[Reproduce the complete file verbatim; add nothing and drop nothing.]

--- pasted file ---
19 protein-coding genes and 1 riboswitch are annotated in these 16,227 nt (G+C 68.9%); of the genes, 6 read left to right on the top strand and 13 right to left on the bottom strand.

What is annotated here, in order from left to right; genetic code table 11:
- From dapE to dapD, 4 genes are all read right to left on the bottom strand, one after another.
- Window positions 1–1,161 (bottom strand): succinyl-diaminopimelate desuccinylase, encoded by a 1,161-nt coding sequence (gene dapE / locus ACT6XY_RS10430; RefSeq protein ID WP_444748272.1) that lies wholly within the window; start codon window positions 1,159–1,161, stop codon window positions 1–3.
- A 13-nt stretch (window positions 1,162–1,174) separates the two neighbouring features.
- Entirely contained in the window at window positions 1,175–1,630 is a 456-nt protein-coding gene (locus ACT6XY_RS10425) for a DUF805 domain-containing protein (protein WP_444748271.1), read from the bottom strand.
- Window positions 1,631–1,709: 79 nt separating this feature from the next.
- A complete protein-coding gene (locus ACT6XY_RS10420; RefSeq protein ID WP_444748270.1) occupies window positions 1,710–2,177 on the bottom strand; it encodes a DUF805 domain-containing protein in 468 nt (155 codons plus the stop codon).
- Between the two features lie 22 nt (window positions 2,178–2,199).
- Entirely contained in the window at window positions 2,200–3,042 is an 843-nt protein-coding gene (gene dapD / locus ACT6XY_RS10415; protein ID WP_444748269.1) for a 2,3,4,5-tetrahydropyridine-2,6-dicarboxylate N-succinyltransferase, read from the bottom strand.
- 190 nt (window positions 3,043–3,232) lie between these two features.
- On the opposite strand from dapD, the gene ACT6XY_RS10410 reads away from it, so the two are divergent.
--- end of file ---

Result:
19 protein-coding genes and 1 riboswitch are annotated in these 16,227 nt (G+C 68.9%); of the genes, 6 read left to right on the top strand and 13 right to left on the bottom strand.

What is annotated here, in order from left to right; genetic code table 11:
- From dapE to dapD, 4 genes are all read right to left on the bottom strand, one after another.
- Window positions 1–1,161 (bottom strand): succinyl-diaminopimelate desuccinylase, encoded by a 1,161-nt coding sequence (gene dapE / locus ACT6XY_RS10430; RefSeq protein ID WP_444748272.1) that lies wholly within the window; start codon window positions 1,159–1,161, stop codon window positions 1–3.
- A 13-nt stretch (window positions 1,162–1,174) separates the two neighbouring features.
- Entirely contained in the window at window positions 1,175–1,630 is a 456-nt protein-coding gene (locus ACT6XY_RS10425) for a DUF805 domain-containing protein (protein WP_444748271.1), read from the bottom strand.
- Window positions 1,631–1,709: 79 nt separating this feature from the next.
- A complete protein-coding gene (locus ACT6XY_RS10420; RefSeq protein ID WP_444748270.1) occupies window positions 1,710–2,177 on the bottom strand; it encodes a DUF805 domain-containing protein in 468 nt (155 codons plus the stop codon).
- Between the two features lie 22 nt (window positions 2,178–2,199).
- Entirely contained in the window at window positions 2,200–3,042 is an 843-nt protein-coding gene (gene dapD / locus ACT6XY_RS10415; protein ID WP_444748269.1) for a 2,3,4,5-tetrahydropyridine-2,6-dicarboxylate N-succinyltransferase, read from the bottom strand.
- 190 nt (window positions 3,043–3,232) lie between these two features.
- On the opposite strand from dapD, the gene ACT6XY_RS10410 reads away from it, so the two are divergent.